The LIA has firmly established its path towards professional body status. We have spent the last year putting together a package of proposals which were, first, agreed by our membership at an EGM in March and, second, set out in detail in a manifesto published at the time of our annual conference two weeks ago.
This path carries with it a responsibility to establish new principles of operation for what has always been a not-for-profit organisation. Of course, there is nothing wrong with making a profit but, unfortunately, problems arise when that becomes the main purpose. Research has shown that companies that do not put profit at the top of their priorities are 15 times more profitable over a 16-year period than those that do. Profit, like oxygen, is necessary for life, but not the reason we are living.
A study by Shell Group found that only 27 companies in the world have survived for more than 150 years. All those companies that have stood the test of time share four characteristics. They are conservative in financing, outward looking, sensitive to and engaged with the world around them, have a sense of cohesion and company identity with clear values, aims and principles and their leaders are delegators, leaving space for others to flourish, without losing control.
The LIA's job is to serve its members and others like them. This is not just about what they want. We have to persuade others to adopt and follow a vision. We look to maximise the long-term interests of the financial adviser.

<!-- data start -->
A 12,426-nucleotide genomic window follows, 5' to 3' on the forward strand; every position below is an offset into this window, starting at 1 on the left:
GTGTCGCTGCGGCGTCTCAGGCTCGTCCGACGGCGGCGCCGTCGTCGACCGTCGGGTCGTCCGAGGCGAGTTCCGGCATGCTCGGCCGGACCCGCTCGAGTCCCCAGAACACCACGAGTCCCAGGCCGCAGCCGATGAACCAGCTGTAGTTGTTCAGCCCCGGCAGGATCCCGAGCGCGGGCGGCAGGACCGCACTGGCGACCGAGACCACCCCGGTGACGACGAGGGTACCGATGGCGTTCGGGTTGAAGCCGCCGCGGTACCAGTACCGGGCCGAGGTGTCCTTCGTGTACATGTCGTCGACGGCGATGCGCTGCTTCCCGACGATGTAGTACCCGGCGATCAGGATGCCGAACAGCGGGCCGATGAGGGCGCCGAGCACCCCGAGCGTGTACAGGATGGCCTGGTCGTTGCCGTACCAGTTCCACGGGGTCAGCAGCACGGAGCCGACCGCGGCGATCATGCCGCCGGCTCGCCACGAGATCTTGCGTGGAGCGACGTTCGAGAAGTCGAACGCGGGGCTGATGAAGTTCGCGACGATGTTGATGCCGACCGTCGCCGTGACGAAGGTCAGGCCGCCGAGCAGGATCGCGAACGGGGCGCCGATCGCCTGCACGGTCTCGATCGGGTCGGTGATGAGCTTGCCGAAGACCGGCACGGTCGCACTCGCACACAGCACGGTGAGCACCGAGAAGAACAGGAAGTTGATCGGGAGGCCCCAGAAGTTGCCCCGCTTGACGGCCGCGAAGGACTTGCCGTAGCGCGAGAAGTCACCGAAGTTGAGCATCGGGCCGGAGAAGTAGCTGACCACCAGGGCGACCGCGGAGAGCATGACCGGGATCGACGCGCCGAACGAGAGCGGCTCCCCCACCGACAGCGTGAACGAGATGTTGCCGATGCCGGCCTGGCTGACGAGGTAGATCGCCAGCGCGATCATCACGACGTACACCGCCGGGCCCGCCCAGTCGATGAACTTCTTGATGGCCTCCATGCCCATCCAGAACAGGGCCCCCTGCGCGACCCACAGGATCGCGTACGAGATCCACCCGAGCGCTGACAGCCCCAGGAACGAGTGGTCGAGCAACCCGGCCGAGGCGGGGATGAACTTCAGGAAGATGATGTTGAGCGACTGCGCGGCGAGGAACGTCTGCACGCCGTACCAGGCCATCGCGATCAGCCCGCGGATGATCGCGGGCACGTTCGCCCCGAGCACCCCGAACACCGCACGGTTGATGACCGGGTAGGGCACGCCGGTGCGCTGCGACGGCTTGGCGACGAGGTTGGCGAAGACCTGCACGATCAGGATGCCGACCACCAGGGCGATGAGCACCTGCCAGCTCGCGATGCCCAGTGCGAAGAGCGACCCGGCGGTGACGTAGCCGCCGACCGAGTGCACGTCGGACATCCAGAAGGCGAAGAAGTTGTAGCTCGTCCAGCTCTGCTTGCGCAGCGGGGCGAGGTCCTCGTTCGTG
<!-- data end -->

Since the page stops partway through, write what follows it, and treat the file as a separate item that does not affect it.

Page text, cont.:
I am sure the path the LIA has chosen to follow will be a difficult one. We are surrounded in the industry by many organisations who put profit first and customers last. I hasten to say that that is not a universal condemnation, much good work is done and there is a tradition of service in the industry. But in recent years, particularly when we look at the Equitable Life saga, it is clear that the needs of those we serve are not high on the agenda.
In the autumn, we shall start putting in place the new approach to member development. This will consist of a grading of membership, introduction of member standards, obligatory continuing professional development, and a redeveloped set of standards which will form the basis for our education programme and where individuals are not willing to play in the game our complaints and disciplinary system.
We hope that this will not be seen in a negative light, but more as encouraging financial advisers to aspire to a higher standard of operation. There will be a considerable call for leadership in making this journey. And our ideas of leadership may have to change. Former US President Harry S Truman once said: “There is no limit to what you can achieve provided you don't mind who gets the credit.”
In other words, our objectives are more important than any single one of us and the criteria indicated above for the longer lasting companies in the world demonstrate clearly the model we need to follow.
John Ellis is head of public affairs at the LIA